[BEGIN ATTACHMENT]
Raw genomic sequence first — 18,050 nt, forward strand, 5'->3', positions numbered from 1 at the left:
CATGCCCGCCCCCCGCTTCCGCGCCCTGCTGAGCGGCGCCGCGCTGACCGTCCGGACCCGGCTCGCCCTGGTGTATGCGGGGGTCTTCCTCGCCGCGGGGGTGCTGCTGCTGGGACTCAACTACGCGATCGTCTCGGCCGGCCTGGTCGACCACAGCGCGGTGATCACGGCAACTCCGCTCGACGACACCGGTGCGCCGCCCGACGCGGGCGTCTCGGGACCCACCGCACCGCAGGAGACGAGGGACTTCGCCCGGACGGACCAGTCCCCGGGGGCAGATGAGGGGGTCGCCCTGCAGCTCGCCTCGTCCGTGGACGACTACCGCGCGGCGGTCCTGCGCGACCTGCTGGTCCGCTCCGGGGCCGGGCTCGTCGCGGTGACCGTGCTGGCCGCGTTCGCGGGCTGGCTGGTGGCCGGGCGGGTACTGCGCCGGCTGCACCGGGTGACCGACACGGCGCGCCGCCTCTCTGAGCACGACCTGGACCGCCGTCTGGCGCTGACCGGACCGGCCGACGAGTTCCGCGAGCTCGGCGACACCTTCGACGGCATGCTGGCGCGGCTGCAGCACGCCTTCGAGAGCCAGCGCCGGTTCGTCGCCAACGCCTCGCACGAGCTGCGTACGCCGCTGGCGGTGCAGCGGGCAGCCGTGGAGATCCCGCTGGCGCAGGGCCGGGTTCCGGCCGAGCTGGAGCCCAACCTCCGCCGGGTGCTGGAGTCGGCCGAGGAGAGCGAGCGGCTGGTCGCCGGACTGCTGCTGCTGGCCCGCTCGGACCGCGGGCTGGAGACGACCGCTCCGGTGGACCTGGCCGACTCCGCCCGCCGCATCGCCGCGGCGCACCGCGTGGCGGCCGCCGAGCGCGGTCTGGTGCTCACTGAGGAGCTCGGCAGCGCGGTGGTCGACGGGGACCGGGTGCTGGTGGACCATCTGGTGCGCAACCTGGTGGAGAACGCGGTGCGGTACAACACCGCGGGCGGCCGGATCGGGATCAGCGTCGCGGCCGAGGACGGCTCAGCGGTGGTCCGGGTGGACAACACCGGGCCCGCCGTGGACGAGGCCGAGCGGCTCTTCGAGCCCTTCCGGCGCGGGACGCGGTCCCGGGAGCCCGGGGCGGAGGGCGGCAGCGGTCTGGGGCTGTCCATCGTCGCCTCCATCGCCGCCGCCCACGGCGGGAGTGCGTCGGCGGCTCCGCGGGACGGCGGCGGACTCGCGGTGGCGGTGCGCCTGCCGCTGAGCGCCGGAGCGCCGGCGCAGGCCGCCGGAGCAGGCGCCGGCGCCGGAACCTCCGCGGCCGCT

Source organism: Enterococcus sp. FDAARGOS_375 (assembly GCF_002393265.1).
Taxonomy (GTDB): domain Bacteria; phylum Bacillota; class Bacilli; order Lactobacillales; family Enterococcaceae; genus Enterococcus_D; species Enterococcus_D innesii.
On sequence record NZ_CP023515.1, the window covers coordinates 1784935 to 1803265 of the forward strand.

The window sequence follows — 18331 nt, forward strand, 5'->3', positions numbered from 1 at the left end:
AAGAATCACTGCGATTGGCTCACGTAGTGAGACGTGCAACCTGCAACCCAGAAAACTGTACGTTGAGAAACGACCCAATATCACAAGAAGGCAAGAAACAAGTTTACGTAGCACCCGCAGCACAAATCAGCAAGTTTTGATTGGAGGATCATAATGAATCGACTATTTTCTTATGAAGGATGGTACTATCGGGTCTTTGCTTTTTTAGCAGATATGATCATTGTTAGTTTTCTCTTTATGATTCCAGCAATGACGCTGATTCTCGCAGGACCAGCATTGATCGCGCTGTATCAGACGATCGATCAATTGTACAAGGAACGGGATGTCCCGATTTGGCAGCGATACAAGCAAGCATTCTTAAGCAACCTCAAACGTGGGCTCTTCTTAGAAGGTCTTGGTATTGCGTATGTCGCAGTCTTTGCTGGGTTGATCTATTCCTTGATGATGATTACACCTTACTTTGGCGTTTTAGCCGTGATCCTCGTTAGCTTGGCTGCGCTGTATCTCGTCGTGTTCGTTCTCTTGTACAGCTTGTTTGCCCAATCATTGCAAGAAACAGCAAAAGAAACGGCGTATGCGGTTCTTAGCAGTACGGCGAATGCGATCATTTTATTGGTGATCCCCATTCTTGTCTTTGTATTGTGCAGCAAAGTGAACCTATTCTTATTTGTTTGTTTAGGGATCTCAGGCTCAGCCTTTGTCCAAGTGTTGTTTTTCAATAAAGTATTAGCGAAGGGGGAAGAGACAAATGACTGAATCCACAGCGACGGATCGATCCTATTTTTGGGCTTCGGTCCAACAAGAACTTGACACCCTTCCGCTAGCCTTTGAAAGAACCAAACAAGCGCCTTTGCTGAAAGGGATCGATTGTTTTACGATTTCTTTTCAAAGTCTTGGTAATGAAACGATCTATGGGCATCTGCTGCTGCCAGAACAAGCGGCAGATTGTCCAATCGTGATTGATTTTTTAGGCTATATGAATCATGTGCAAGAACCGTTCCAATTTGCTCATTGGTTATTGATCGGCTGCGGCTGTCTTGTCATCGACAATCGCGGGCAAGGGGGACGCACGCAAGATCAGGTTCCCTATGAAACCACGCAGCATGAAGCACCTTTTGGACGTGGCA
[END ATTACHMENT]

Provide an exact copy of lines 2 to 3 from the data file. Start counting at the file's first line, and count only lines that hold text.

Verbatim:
CATGCCCGCCCCCCGCTTCCGCGCCCTGCTGAGCGGCGCCGCGCTGACCGTCCGGACCCGGCTCGCCCTGGTGTATGCGGGGGTCTTCCTCGCCGCGGGGGTGCTGCTGCTGGGACTCAACTACGCGATCGTCTCGGCCGGCCTGGTCGACCACAGCGCGGTGATCACGGCAACTCCGCTCGACGACACCGGTGCGCCGCCCGACGCGGGCGTCTCGGGACCCACCGCACCGCAGGAGACGAGGGACTTCGCCCGGACGGACCAGTCCCCGGGGGCAGATGAGGGGGTCGCCCTGCAGCTCGCCTCGTCCGTGGACGACTACCGCGCGGCGGTCCTGCGCGACCTGCTGGTCCGCTCCGGGGCCGGGCTCGTCGCGGTGACCGTGCTGGCCGCGTTCGCGGGCTGGCTGGTGGCCGGGCGGGTACTGCGCCGGCTGCACCGGGTGACCGACACGGCGCGCCGCCTCTCTGAGCACGACCTGGACCGCCGTCTGGCGCTGACCGGACCGGCCGACGAGTTCCGCGAGCTCGGCGACACCTTCGACGGCATGCTGGCGCGGCTGCAGCACGCCTTCGAGAGCCAGCGCCGGTTCGTCGCCAACGCCTCGCACGAGCTGCGTACGCCGCTGGCGGTGCAGCGGGCAGCCGTGGAGATCCCGCTGGCGCAGGGCCGGGTTCCGGCCGAGCTGGAGCCCAACCTCCGCCGGGTGCTGGAGTCGGCCGAGGAGAGCGAGCGGCTGGTCGCCGGACTGCTGCTGCTGGCCCGCTCGGACCGCGGGCTGGAGACGACCGCTCCGGTGGACCTGGCCGACTCCGCCCGCCGCATCGCCGCGGCGCACCGCGTGGCGGCCGCCGAGCGCGGTCTGGTGCTCACTGAGGAGCTCGGCAGCGCGGTGGTCGACGGGGACCGGGTGCTGGTGGACCATCTGGTGCGCAACCTGGTGGAGAACGCGGTGCGGTACAACACCGCGGGCGGCCGGATCGGGATCAGCGTCGCGGCCGAGGACGGCTCAGCGGTGGTCCGGGTGGACAACACCGGGCCCGCCGTGGACGAGGCCGAGCGGCTCTTCGAGCCCTTCCGGCGCGGGACGCGGTCCCGGGAGCCCGGGGCGGAGGGCGGCAGCGGTCTGGGGCTGTCCATCGTCGCCTCCATCGCCGCCGCCCACGGCGGGAGTGCGTCGGCGGCTCCGCGGGACGGCGGCGGACTCGCGGTGGCGGTGCGCCTGCCGCTGAGCGCCGGAGCGCCGGCGCAGGCCGCCGGAGCAGGCGCCGGCGCCGGAACCTCCGCGGCCGCT

Source organism: Enterococcus sp. FDAARGOS_375 (assembly GCF_002393265.1).